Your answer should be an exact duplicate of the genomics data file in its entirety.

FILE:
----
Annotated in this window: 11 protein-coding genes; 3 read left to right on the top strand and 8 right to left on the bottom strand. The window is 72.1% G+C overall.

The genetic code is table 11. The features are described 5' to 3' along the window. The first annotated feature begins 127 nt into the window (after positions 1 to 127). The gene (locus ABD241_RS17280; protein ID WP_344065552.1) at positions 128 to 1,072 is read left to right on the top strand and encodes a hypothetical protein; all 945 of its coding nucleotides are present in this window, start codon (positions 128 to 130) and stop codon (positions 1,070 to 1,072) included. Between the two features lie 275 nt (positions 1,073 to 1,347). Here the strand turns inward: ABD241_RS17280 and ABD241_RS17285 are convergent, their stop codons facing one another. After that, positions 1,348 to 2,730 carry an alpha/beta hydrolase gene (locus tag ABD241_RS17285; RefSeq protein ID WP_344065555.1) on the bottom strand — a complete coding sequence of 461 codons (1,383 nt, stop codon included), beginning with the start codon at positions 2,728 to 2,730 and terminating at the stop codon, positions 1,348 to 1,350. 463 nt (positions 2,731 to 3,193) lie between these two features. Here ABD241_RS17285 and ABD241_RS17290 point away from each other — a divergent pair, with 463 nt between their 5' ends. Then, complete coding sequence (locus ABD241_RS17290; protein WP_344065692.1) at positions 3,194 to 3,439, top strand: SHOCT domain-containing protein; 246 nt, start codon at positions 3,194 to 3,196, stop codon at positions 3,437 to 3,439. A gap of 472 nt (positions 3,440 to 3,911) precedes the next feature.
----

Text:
Annotated in this window: 11 protein-coding genes; 3 read left to right on the top strand and 8 right to left on the bottom strand. The window is 72.1% G+C overall.

The genetic code is table 11. The features are described 5' to 3' along the window. The first annotated feature begins 127 nt into the window (after positions 1 to 127). The gene (locus ABD241_RS17280; protein ID WP_344065552.1) at positions 128 to 1,072 is read left to right on the top strand and encodes a hypothetical protein; all 945 of its coding nucleotides are present in this window, start codon (positions 128 to 130) and stop codon (positions 1,070 to 1,072) included. Between the two features lie 275 nt (positions 1,073 to 1,347). Here the strand turns inward: ABD241_RS17280 and ABD241_RS17285 are convergent, their stop codons facing one another. After that, positions 1,348 to 2,730 carry an alpha/beta hydrolase gene (locus tag ABD241_RS17285; RefSeq protein ID WP_344065555.1) on the bottom strand — a complete coding sequence of 461 codons (1,383 nt, stop codon included), beginning with the start codon at positions 2,728 to 2,730 and terminating at the stop codon, positions 1,348 to 1,350. 463 nt (positions 2,731 to 3,193) lie between these two features. Here ABD241_RS17285 and ABD241_RS17290 point away from each other — a divergent pair, with 463 nt between their 5' ends. Then, complete coding sequence (locus ABD241_RS17290; protein WP_344065692.1) at positions 3,194 to 3,439, top strand: SHOCT domain-containing protein; 246 nt, start codon at positions 3,194 to 3,196, stop codon at positions 3,437 to 3,439. A gap of 472 nt (positions 3,440 to 3,911) precedes the next feature.